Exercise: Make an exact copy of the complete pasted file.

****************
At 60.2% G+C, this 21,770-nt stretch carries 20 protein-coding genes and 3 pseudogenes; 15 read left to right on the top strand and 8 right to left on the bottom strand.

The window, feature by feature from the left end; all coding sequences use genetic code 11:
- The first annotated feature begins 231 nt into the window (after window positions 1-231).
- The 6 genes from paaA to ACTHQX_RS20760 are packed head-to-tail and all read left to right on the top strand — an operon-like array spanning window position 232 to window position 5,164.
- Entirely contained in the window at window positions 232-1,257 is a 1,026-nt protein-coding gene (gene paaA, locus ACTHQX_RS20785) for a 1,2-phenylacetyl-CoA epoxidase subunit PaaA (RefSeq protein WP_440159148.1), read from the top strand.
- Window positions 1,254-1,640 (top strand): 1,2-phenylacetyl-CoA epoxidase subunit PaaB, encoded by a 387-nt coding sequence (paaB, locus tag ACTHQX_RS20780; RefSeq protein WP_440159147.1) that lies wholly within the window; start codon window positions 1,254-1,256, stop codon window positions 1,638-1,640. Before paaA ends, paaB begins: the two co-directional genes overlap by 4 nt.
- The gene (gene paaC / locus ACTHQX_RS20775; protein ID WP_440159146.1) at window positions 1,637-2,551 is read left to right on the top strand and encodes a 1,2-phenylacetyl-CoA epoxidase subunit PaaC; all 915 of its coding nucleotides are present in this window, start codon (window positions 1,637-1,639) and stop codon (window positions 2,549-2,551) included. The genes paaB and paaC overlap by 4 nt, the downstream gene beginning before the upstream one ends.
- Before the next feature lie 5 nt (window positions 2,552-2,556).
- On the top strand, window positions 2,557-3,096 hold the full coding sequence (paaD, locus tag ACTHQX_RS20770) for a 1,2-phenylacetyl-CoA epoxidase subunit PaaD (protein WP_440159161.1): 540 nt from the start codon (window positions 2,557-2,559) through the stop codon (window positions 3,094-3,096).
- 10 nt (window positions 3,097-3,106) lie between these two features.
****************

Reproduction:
At 60.2% G+C, this 21,770-nt stretch carries 20 protein-coding genes and 3 pseudogenes; 15 read left to right on the top strand and 8 right to left on the bottom strand.

The window, feature by feature from the left end; all coding sequences use genetic code 11:
- The first annotated feature begins 231 nt into the window (after window positions 1-231).
- The 6 genes from paaA to ACTHQX_RS20760 are packed head-to-tail and all read left to right on the top strand — an operon-like array spanning window position 232 to window position 5,164.
- Entirely contained in the window at window positions 232-1,257 is a 1,026-nt protein-coding gene (gene paaA, locus ACTHQX_RS20785) for a 1,2-phenylacetyl-CoA epoxidase subunit PaaA (RefSeq protein WP_440159148.1), read from the top strand.
- Window positions 1,254-1,640 (top strand): 1,2-phenylacetyl-CoA epoxidase subunit PaaB, encoded by a 387-nt coding sequence (paaB, locus tag ACTHQX_RS20780; RefSeq protein WP_440159147.1) that lies wholly within the window; start codon window positions 1,254-1,256, stop codon window positions 1,638-1,640. Before paaA ends, paaB begins: the two co-directional genes overlap by 4 nt.
- The gene (gene paaC / locus ACTHQX_RS20775; protein ID WP_440159146.1) at window positions 1,637-2,551 is read left to right on the top strand and encodes a 1,2-phenylacetyl-CoA epoxidase subunit PaaC; all 915 of its coding nucleotides are present in this window, start codon (window positions 1,637-1,639) and stop codon (window positions 2,549-2,551) included. The genes paaB and paaC overlap by 4 nt, the downstream gene beginning before the upstream one ends.
- Before the next feature lie 5 nt (window positions 2,552-2,556).
- On the top strand, window positions 2,557-3,096 hold the full coding sequence (paaD, locus tag ACTHQX_RS20770) for a 1,2-phenylacetyl-CoA epoxidase subunit PaaD (protein WP_440159161.1): 540 nt from the start codon (window positions 2,557-2,559) through the stop codon (window positions 3,094-3,096).
- 10 nt (window positions 3,097-3,106) lie between these two features.